|Sunny Days in Heaven
Spiritual/Political/Philosophical Blog on the Nature of Truth and Falsehood and Heaven
Tuesday, January 04, 2005 Jesus Knew Squat about Economics
Almost every Sunday at Mass we are called on to pray for the Poor. Sometimes we are called to "exercise a preferential option for the poor" (whatever that means), and other times we are called to share what we have with the poor.
Every time this happens I growl a bit, because nothing the Church says about poverty makes any sense. And frankly, Jesus made no sense about what he said about the poor (except that we'll always have them).
Ancient peoples (and many fools today) see economics as a zero sum game. Some have more because some has less. This is understandable in ancient times when land equaled wealth and was limited. Those with much land were vastly richer than those without land even though manufacturing was important.
Even in Revolutionary America there were ten people on farms for every one person in a city or town.
People are poor in America for a number of reasons, and none of them have to do with not owning land. 1) Young people are poor because they are just starting out. 2) Single mothers tend toward poverty. 3) Immigrants legal or illegal are generally poor, but legal ones won’t always remain so. 4) Criminals, addicts, and crazy people are poor. 5) People raised without decent fathers and mothers, who are abused, molested, or uneducated will tend to remain poor.
As some once said, there are only three things anyone has to do to not be poor in America; 1) finish high school; 2) get a job (any job) and keep it (until you get a better job); and 3) if you get married, stay married. That's it. I would add 4) get some religion and practice it (preferrably Christianity).
No one except crazy people have to remain poor.
Around the world the story is a bit different. Lack of political freedom, rule of law, and free market systems added to the above make multitudes poor.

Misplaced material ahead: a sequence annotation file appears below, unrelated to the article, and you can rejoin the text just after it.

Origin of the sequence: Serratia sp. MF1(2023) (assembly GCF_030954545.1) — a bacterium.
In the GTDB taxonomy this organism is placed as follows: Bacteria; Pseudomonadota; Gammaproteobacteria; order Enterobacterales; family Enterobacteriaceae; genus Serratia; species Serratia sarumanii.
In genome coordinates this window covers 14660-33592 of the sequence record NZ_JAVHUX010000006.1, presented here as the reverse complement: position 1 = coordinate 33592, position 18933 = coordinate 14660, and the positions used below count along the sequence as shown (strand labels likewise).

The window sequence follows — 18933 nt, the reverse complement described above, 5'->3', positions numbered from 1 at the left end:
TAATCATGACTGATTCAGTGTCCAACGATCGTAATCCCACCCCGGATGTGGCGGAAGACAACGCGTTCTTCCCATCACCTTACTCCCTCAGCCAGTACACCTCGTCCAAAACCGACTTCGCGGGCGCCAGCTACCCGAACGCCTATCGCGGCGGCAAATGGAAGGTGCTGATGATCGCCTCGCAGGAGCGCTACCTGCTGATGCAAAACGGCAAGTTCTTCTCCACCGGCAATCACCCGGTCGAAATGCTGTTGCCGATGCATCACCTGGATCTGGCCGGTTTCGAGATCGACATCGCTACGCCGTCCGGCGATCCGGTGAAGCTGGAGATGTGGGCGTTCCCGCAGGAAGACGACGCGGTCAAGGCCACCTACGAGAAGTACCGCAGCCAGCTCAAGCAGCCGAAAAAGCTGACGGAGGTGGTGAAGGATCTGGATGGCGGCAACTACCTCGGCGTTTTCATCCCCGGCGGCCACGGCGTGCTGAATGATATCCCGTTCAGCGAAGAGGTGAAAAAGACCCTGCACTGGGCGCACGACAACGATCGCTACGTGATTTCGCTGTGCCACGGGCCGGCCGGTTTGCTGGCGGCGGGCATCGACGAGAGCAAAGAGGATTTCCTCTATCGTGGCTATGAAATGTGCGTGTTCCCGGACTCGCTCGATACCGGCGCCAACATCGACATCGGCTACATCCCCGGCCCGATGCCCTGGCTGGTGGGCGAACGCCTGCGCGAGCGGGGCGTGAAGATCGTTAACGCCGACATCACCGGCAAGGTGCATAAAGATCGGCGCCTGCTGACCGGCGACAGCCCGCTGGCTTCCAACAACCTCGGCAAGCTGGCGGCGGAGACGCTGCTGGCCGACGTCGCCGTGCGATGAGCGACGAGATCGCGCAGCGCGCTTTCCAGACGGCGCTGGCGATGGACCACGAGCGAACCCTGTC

But the poor don’t remain poor because affluent people don’t give them enough money out of their pockets which seems to be the only way the Church and looney liberals can think about it.
It seems counterintuitive to many that not giving five dollars to a beggar in America, and not feeding the so-called homeless will do them more good than in giving and thinking you’re helpful for doing so.
One of our local churches (St. Francis you know who you are) allows bums to camp on their steps and offers bathroom facilities. The neighborhood complains, the police don’t like it, but St. Francis folks think they’re angels of mercy when all they are is weak minded abettors of filth and disease, and enablers of criminals, bums, drunks, and the lost.
It is a false compassion which encourages the weak to remain so and subsidizes them. I do not believe that Jesus would countenance it today. He called on everyone to repent, to change their ways and their thinking - the poor as much as the rich - and condemned those who wouldn’t to Hell.
If someone tells a story of loss, grief, and woe which has befallen them, you can sympathize and understand their circumstances. But then you must point them in the direction of hope, healing, peace, and responsibility. If they will not accept such guidance then they are like the man on the road to Jericho whom the Samaritan has rescued -- that is, the man awakens in the inn he had been left at and immediately flies away to become a bandit and waylay others.
Most people don’t give a darn about their salvation. It is not up to Christians to make them, and certainly not to support them.
From this blog, The Fire Ant Gazette,, a look at a WSJ article on what free markets do and the US falling out of the top ten of the world's freest markets. Concluding graph from the WSJ story:
Policy makers who pay lip service to fighting poverty would do well to grasp the link between economic freedom and prosperity. This year the Index finds that the freest economies have a per-capita income of $29,219, more than twice that of the "mostly free" at $12,839, and more than four times that of the "mostly unfree." Put simply, misery has a cure and its name is economic freedom.
posted by Mark Butterworth | 9:09 AM |